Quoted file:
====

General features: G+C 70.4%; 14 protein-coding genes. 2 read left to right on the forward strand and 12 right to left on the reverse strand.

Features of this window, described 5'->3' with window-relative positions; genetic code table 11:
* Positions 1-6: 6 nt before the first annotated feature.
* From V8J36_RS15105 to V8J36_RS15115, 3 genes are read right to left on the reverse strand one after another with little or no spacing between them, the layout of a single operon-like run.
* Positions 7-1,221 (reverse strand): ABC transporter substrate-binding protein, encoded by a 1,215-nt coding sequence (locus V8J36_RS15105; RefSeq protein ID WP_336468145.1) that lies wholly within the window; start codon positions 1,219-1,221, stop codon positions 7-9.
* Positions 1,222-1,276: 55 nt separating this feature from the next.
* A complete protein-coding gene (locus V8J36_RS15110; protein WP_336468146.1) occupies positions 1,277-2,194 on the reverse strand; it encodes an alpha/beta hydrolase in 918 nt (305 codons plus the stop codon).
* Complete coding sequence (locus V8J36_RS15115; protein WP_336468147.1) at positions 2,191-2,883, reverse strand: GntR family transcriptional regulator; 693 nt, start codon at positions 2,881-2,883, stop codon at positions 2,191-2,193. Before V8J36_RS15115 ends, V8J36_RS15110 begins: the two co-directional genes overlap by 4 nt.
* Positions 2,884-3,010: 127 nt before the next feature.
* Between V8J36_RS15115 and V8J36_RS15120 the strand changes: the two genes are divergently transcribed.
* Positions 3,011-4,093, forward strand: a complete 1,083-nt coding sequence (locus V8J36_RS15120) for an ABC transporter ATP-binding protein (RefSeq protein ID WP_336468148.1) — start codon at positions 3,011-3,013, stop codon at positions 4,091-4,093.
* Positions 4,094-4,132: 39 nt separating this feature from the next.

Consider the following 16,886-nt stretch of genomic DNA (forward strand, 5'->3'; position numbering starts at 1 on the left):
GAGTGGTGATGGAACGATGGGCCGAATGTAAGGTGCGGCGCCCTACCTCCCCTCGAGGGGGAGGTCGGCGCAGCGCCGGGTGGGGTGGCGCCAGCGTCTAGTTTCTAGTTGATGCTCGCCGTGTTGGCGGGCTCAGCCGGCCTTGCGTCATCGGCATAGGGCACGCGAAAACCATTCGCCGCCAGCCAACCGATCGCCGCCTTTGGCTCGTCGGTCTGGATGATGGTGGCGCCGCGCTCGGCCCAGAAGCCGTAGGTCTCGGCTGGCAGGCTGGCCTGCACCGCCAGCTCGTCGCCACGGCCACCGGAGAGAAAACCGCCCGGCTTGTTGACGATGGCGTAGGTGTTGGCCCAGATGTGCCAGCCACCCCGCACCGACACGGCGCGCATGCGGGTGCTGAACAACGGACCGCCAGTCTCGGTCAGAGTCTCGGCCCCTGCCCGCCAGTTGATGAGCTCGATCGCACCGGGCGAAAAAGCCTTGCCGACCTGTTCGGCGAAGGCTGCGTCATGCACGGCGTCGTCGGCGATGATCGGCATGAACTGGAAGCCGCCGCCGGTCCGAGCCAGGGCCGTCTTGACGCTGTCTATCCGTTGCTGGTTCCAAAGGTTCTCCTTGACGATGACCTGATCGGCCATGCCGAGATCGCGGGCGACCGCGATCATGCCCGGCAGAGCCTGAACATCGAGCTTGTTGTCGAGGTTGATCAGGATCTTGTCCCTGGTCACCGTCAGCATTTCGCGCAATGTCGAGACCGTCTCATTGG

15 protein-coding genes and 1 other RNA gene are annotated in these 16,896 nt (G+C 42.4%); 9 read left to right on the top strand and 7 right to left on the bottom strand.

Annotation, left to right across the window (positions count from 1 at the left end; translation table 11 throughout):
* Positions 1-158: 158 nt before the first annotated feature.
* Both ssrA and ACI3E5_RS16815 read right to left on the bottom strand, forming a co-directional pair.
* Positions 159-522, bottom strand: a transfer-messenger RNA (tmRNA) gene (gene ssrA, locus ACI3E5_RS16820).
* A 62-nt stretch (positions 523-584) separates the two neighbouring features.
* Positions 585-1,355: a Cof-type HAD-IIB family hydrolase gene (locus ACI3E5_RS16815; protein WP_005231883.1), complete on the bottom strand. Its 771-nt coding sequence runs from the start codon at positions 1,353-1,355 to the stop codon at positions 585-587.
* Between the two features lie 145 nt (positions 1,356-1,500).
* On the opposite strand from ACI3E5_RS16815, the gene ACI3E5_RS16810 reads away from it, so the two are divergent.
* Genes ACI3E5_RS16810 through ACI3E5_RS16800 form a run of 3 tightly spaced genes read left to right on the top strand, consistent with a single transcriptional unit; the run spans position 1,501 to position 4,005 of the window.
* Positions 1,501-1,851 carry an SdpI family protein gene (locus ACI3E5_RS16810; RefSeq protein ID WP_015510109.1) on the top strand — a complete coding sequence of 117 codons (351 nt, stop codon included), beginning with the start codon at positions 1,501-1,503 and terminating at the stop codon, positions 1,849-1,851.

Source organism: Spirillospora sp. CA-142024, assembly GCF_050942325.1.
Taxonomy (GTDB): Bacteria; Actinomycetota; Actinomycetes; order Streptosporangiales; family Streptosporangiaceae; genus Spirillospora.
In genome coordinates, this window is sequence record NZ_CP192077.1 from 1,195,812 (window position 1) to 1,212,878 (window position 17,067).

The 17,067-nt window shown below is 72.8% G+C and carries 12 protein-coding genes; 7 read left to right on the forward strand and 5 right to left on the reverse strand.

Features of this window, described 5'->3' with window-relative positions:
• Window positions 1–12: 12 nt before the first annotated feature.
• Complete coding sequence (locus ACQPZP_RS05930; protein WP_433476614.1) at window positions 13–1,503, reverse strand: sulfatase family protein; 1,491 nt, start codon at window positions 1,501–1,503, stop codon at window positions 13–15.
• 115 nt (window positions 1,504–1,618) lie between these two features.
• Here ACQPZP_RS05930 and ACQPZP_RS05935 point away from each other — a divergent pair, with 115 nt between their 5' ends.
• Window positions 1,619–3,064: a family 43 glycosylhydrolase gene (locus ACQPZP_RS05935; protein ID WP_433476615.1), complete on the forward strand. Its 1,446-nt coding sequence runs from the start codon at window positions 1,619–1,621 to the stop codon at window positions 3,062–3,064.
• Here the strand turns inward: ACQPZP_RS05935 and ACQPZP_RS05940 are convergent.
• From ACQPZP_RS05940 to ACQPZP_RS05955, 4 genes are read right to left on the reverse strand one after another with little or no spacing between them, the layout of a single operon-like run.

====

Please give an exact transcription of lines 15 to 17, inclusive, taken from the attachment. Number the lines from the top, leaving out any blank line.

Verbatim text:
15 protein-coding genes and 1 other RNA gene are annotated in these 16,896 nt (G+C 42.4%); 9 read left to right on the top strand and 7 right to left on the bottom strand.

Annotation, left to right across the window (positions count from 1 at the left end; translation table 11 throughout):
* Positions 1-158: 158 nt before the first annotated feature.